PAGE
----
Thursday, 19 February 2015

Surveillance possibilities in tackling malaria eradication



SPHPM’s Dr Freya Fowkes and Dr Jack Richards and Professor James Beeson from the Department of Microbiology have co-authored a paper with researchers from The Burnet Institute and the University of Melbourne, discussing the need for further research in the area of malaria control and prevention. 




The eradication and incidence minimisation of infectious diseases has not been successful without interventions that have aimed to maintain constant surveillance as well as control the infection. The reduction in rates of transmission of malaria has been a result of numerous vector control approaches alongside strong treatment strategies. However, this has shed light on the need for greater knowledge within the area of surveillance of malaria and future interventions that can pave the way for eradication of the disease.

The current surveillance methods have been focused on reporting of all incidences through different services and other expensive methods that are no longer wholly effective. Dr Fowkes and co-authors emphasise the opportunity to concentrate efforts in utilising serological biomarkers to develop sero-surveillance implements to effectively deal with malaria transmission. This is explained as antibodies to malaria antigens can be used as biomarkers to determine areas of transmission and identify any cases of re-emergence or conclude whether the infection has been eradicated. Furthermore, they can be used in various communities and assist in observing transmission patterns.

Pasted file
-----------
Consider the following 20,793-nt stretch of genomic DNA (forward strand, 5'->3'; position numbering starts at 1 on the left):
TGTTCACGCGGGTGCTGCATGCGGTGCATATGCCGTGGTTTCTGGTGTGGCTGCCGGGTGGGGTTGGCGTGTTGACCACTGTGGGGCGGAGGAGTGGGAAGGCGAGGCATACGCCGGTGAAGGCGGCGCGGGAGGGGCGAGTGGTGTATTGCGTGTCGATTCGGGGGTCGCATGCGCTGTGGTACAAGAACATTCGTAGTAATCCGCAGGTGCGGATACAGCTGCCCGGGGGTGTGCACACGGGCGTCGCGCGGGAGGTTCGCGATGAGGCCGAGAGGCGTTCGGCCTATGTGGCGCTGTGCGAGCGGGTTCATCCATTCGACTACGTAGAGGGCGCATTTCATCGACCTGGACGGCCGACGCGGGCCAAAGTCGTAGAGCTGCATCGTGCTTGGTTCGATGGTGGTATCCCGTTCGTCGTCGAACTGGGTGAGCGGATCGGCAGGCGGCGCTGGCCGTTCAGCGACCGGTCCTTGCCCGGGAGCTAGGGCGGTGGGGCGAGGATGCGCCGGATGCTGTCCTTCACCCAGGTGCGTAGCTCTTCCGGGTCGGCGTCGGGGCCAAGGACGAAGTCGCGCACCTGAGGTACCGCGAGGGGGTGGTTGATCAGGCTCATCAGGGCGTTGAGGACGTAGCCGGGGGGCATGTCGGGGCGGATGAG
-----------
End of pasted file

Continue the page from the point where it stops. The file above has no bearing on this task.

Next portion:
However, the current paucity of research in the field of malaria hinders the opportunity to further develop sero-surveillance tools. The lack of research in antigens and antibody reactions is an area that requires extensive examination alongside population factors (e.g. age and comorbidities) to better understand antibody responses on a broader scale. The development of sero-surveillance tools could aid the existing efforts to eradicate malaria in populations.

Read the paper in full here:

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